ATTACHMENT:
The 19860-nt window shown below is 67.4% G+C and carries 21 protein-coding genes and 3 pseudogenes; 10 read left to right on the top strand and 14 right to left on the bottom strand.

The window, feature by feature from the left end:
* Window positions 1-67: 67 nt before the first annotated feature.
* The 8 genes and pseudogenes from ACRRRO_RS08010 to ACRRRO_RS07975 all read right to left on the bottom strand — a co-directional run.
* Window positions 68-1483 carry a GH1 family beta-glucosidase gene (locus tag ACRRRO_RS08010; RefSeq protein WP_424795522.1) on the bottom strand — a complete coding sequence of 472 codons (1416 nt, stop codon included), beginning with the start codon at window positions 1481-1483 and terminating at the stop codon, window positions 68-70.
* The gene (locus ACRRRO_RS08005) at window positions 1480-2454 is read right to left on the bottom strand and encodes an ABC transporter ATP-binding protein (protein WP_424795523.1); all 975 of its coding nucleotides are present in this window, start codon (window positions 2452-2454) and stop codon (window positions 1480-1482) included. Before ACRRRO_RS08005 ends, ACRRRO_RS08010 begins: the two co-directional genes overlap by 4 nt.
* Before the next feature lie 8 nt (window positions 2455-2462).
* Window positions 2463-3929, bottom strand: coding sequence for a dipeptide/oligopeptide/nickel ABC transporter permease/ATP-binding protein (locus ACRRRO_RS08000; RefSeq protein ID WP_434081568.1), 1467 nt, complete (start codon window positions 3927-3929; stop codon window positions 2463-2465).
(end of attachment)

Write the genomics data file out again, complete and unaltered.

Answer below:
The 19860-nt window shown below is 67.4% G+C and carries 21 protein-coding genes and 3 pseudogenes; 10 read left to right on the top strand and 14 right to left on the bottom strand.

The window, feature by feature from the left end:
* Window positions 1-67: 67 nt before the first annotated feature.
* The 8 genes and pseudogenes from ACRRRO_RS08010 to ACRRRO_RS07975 all read right to left on the bottom strand — a co-directional run.
* Window positions 68-1483 carry a GH1 family beta-glucosidase gene (locus tag ACRRRO_RS08010; RefSeq protein WP_424795522.1) on the bottom strand — a complete coding sequence of 472 codons (1416 nt, stop codon included), beginning with the start codon at window positions 1481-1483 and terminating at the stop codon, window positions 68-70.
* The gene (locus ACRRRO_RS08005) at window positions 1480-2454 is read right to left on the bottom strand and encodes an ABC transporter ATP-binding protein (protein WP_424795523.1); all 975 of its coding nucleotides are present in this window, start codon (window positions 2452-2454) and stop codon (window positions 1480-1482) included. Before ACRRRO_RS08005 ends, ACRRRO_RS08010 begins: the two co-directional genes overlap by 4 nt.
* Before the next feature lie 8 nt (window positions 2455-2462).
* Window positions 2463-3929, bottom strand: coding sequence for a dipeptide/oligopeptide/nickel ABC transporter permease/ATP-binding protein (locus ACRRRO_RS08000; RefSeq protein ID WP_434081568.1), 1467 nt, complete (start codon window positions 3927-3929; stop codon window positions 2463-2465).